Perhaps surprisingly – considering the typical Western media portrayals of Muslim nations – female entrepreneurs in Indonesia are encouraged, supported and valued, says Associate Professor Minako Sakai.
A recent media story about Indonesia, reporting on the banning of sex and cohabitation outside marriage, was the type of news that shapes our views of Muslim nations, Associate Professor Minako Sakai said. We see Muslim nations as backward, controlling and repressive of women.
But Professor Sakai’s research, as reported in her recently published, co-authored book Women Entrepreneurs and Business Empowerment in Muslim Countries, says that in Indonesia at least, the truth does not align with this popular belief.
“In extreme examples of Muslim societies, such as under Taliban rule in Afghanistan, the role of women in society is very much curtailed,” Professor Sakai, Deputy Head of School (Research), School of Humanities & Social Sciences, and Associate Professor in Southeast Asian Social Inquiry and Indonesian Studies, said.
“In the book, I wrote about how in the Gulf States and South Asia women did not have much of an economic role, except in government jobs, until recently. So there are examples of Muslim nations where the female role is confined. But in other countries like Indonesia, middle-class women are using Islam to enable themselves to be more active in the economy.”
How do women use their faith to become entrepreneurs?
The first wife of the founder of Islam, Prophet Muhammad, was named Khadijah.
Khadijah, Islamic teachings say, inherited wealth from her merchant parents and continued to run their business after their death. In fact, posthumous accounts say she employed Muhammad when he was in his 20s.
“Khadijah is becoming very important for Muslim women as a role model, along with Aishah, the younger wife known to be intelligent and knowledgeable about the teaching of Islam by the Prophet,” Professor Sakai said.
“If Muslim men are trying to be as good as the Prophet, then Muslim women can aspire to being as good as the first wife of Muhammad, a successful entrepreneur who also gave birth to several children.”
“That’s the role model discourse that middle-class Indonesian women are using to say they’re not neglecting their domestic duties. They’re instead trying to be the best Muslim woman, as exemplified by two women, the first wife and the youngest wife of the Prophet.”
Women: Entrepreneurs, mothers and donors
Indonesia provides economic and social conditions in which women can play an important role in society, particularly in economic roles, Professor Sakai said.
“That has long been the case in traditional small traders in Indonesia, who are working in markets," she said.
"But actually, if you go to Indonesia, you see women working and thriving in all sorts of businesses.”
“From the preparation of halal food that is appropriate for all Muslims to consume, to fashion – there are a lot of fashionistas in Indonesia – to cosmetics that don’t contain any prohibited substances such as alcohol, women are using their resources to be a success. And they’re also giving back to the community.”
Successful female entrepreneurs in Indonesia regularly donate to charitable organisations and run Islamic study groups and community empowerment programs, and are also mothers.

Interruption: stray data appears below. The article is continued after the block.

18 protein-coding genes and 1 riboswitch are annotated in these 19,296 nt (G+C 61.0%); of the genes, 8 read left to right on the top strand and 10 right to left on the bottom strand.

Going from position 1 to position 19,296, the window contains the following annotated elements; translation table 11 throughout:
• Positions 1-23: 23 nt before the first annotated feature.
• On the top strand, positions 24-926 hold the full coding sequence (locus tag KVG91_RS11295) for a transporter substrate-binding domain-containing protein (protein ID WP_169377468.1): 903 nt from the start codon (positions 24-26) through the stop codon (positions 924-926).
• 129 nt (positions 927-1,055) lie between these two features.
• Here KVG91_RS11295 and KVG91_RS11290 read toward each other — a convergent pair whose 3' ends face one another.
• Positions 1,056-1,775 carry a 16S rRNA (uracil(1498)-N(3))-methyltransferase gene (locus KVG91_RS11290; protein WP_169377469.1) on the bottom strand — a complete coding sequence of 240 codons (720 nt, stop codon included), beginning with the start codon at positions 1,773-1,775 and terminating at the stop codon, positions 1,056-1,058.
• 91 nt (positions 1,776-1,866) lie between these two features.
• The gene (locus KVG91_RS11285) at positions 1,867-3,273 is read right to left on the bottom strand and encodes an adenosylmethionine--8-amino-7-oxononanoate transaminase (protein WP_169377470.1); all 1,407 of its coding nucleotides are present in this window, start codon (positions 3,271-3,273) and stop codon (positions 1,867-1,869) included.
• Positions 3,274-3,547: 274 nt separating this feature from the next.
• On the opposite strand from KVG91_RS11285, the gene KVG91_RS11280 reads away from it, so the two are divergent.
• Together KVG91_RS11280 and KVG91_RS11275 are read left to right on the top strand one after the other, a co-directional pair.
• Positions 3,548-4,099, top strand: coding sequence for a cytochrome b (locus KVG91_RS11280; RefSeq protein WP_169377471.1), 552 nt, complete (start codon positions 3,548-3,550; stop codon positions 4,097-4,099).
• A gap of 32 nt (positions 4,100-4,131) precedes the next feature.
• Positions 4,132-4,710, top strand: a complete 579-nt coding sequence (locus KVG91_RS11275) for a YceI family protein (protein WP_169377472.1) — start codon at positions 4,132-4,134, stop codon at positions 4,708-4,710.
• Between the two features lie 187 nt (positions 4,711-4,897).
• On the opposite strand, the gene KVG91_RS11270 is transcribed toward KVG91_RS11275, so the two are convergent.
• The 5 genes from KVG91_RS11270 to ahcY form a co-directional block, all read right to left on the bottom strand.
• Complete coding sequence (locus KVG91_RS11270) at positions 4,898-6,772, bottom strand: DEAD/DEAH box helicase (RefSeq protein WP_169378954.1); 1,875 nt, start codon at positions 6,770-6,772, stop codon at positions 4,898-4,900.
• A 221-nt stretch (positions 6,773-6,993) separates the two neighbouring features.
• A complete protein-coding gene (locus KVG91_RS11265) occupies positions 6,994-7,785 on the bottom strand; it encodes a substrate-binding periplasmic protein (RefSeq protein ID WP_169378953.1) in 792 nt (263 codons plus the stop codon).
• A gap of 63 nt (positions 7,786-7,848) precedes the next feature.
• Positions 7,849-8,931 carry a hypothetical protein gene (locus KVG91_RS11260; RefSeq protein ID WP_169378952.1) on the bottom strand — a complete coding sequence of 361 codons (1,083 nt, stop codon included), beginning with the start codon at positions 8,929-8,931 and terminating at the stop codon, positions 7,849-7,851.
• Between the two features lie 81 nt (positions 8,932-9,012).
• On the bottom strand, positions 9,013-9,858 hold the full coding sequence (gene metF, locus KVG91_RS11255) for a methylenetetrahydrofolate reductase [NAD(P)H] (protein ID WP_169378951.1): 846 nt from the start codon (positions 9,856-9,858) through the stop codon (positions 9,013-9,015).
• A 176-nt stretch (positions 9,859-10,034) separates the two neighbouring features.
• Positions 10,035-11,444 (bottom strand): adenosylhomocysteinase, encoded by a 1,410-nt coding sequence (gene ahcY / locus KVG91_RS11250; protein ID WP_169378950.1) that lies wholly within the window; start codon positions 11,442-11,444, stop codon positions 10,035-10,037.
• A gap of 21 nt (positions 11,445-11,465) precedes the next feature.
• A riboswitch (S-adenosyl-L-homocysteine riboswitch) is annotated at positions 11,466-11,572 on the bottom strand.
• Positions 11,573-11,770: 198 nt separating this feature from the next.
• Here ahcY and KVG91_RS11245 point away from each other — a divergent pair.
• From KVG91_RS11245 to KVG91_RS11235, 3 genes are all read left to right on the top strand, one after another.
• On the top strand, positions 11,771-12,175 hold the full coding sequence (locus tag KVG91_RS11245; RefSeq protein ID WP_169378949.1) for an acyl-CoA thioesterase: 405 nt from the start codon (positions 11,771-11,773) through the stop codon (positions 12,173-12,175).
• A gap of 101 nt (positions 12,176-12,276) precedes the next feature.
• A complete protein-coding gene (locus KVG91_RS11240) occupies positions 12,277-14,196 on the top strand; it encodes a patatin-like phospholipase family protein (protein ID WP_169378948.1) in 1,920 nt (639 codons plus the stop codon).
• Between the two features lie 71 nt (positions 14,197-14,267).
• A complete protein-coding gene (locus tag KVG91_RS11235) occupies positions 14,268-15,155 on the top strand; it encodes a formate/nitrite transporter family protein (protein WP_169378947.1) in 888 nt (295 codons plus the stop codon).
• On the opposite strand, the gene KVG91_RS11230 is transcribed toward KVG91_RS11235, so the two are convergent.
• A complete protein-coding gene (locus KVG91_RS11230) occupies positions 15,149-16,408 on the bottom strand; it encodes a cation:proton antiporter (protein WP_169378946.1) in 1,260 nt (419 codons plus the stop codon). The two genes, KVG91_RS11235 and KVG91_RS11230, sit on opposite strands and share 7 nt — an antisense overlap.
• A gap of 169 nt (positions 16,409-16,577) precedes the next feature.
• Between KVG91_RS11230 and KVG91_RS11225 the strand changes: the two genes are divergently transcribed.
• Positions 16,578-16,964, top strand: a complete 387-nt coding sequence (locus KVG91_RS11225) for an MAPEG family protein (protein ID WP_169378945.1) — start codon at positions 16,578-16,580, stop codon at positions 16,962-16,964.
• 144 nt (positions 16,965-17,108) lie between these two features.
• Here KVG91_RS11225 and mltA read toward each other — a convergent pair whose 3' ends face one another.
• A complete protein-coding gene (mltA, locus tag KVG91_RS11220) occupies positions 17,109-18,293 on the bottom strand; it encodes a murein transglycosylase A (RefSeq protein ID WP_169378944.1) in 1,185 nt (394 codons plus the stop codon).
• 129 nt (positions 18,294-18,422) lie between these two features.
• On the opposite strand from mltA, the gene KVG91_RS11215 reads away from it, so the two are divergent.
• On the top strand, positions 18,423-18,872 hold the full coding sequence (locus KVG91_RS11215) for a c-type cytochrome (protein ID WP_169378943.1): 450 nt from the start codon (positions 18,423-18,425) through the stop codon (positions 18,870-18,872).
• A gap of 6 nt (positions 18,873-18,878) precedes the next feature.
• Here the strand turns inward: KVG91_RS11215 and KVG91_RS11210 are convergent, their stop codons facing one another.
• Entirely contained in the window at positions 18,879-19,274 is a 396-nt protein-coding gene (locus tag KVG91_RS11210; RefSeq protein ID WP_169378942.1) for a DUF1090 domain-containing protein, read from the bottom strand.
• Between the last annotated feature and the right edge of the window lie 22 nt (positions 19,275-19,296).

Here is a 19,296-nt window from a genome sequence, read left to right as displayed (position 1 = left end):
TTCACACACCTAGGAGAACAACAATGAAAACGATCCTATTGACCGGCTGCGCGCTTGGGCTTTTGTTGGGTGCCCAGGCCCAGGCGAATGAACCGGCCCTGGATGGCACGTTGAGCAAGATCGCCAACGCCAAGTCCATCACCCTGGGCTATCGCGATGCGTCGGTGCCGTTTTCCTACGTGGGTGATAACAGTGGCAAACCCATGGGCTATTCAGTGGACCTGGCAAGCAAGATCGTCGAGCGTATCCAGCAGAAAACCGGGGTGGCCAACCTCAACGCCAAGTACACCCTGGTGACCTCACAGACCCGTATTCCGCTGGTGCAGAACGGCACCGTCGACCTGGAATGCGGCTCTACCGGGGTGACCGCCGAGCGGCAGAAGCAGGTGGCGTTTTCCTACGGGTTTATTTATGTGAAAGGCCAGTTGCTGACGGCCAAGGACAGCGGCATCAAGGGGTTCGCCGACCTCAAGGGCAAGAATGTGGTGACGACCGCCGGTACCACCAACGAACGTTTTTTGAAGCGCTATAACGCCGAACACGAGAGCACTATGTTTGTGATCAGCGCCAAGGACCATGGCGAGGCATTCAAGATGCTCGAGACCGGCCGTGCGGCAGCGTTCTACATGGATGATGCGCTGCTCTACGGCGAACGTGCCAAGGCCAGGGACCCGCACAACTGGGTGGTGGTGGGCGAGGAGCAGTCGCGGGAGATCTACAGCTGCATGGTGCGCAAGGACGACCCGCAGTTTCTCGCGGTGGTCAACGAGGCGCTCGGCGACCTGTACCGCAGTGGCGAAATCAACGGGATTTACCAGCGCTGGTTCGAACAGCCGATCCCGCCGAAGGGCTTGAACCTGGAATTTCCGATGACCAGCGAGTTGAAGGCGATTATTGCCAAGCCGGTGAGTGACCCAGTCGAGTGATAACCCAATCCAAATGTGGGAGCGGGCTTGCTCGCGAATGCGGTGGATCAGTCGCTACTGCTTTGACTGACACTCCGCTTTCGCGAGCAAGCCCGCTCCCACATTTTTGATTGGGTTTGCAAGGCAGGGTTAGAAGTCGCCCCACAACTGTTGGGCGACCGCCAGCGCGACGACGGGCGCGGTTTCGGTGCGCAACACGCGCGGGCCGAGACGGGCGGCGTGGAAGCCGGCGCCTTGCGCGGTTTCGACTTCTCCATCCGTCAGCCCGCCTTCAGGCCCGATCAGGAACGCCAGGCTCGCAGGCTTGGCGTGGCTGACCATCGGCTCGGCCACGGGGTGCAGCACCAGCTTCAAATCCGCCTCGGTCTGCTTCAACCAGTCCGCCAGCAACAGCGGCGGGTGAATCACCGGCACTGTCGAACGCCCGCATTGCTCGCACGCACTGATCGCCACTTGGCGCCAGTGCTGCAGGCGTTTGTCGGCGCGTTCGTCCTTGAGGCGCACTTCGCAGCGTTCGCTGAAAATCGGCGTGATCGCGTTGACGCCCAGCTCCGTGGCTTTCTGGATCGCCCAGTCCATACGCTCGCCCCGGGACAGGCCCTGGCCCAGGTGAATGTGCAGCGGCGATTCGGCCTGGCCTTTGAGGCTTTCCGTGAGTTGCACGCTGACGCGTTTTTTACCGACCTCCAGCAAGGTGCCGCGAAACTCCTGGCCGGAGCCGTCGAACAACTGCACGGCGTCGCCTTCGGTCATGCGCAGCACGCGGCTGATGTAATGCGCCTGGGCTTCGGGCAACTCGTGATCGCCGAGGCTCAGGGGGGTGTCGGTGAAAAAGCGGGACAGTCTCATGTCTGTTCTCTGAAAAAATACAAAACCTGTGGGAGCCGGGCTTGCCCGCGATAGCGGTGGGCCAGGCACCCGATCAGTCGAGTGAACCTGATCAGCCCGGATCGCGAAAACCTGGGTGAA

If they’re not married or don’t have children, they often look after their nephews and nieces just like both Khadijah and Aishah did. Being a nurturer of children is equally as important as being a part of the economy and of giving back to the community.
The economic role for female entrepreneurs also provides a vital social benefit. It creates greater gender equality in general, delays child marriage, increases spending on children’s education and reduces gender-based violence.
Essentially, it boosts respect between the genders.
Is the concept of womanhood in Muslim nations shifting?
Educated, middle-class women in Indonesia are in a similar position to educated, middle-class women in Western nations in terms of position in society. In some ways they have greater equality. Some measures, such as the Global Gender Gap Index, rate gender equality higher in Indonesia than in Japan, for example.
And certain societal issues in Australia, such as the need for children to be placed in childcare before a mother can re-engage with her career, make it more difficult for women in Australia to work. In Indonesia, there are a lot more care options that allow middle-class mothers to work more easily than they could in Australia.
So does this indicate a shift in the perception of the concept of womanhood in Muslim societies? Not necessarily, Professor Sakai said.
It does indicate that there is an enormous variation in the view of womanhood across various Muslim nations. But just as they do in the West, women still have a way to go to experience true equality in the Muslim world.
“Indonesia simply gives a more encouraging image of Muslim women.”
“Our image of Islam is always as being oppressive to women, and that aspect does exist. But what we see in Indonesia is a local framework that enables women to feel they are empowered in a sense that they can make their own decisions.
“If women can say they want to be just like the first wife of Muhammad, then that is a positive. It means a lot of clever people can be successful without giving up their religion.”